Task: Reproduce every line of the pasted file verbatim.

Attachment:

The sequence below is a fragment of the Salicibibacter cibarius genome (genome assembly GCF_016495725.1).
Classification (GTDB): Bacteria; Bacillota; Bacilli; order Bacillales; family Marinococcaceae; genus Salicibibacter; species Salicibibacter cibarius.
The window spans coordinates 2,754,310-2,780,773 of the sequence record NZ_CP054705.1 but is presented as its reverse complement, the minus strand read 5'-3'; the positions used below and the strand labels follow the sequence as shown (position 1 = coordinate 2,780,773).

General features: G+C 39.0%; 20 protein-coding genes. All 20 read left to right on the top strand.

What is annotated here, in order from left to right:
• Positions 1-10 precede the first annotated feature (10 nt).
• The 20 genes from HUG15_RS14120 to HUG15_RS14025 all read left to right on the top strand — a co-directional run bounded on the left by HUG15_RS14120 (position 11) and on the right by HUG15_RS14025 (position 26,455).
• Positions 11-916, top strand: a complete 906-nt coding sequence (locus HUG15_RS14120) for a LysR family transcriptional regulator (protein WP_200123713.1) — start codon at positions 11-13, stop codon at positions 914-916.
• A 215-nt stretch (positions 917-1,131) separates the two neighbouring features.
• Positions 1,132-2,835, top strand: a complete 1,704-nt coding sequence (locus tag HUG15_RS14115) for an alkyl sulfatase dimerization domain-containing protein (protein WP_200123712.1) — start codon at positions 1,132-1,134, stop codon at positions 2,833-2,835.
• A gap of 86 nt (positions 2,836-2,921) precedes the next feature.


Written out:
The sequence below is a fragment of the Salicibibacter cibarius genome (genome assembly GCF_016495725.1).
Classification (GTDB): Bacteria; Bacillota; Bacilli; order Bacillales; family Marinococcaceae; genus Salicibibacter; species Salicibibacter cibarius.
The window spans coordinates 2,754,310-2,780,773 of the sequence record NZ_CP054705.1 but is presented as its reverse complement, the minus strand read 5'-3'; the positions used below and the strand labels follow the sequence as shown (position 1 = coordinate 2,780,773).

General features: G+C 39.0%; 20 protein-coding genes. All 20 read left to right on the top strand.

What is annotated here, in order from left to right:
• Positions 1-10 precede the first annotated feature (10 nt).
• The 20 genes from HUG15_RS14120 to HUG15_RS14025 all read left to right on the top strand — a co-directional run bounded on the left by HUG15_RS14120 (position 11) and on the right by HUG15_RS14025 (position 26,455).
• Positions 11-916, top strand: a complete 906-nt coding sequence (locus HUG15_RS14120) for a LysR family transcriptional regulator (protein WP_200123713.1) — start codon at positions 11-13, stop codon at positions 914-916.
• A 215-nt stretch (positions 917-1,131) separates the two neighbouring features.
• Positions 1,132-2,835, top strand: a complete 1,704-nt coding sequence (locus tag HUG15_RS14115) for an alkyl sulfatase dimerization domain-containing protein (protein WP_200123712.1) — start codon at positions 1,132-1,134, stop codon at positions 2,833-2,835.
• A gap of 86 nt (positions 2,836-2,921) precedes the next feature.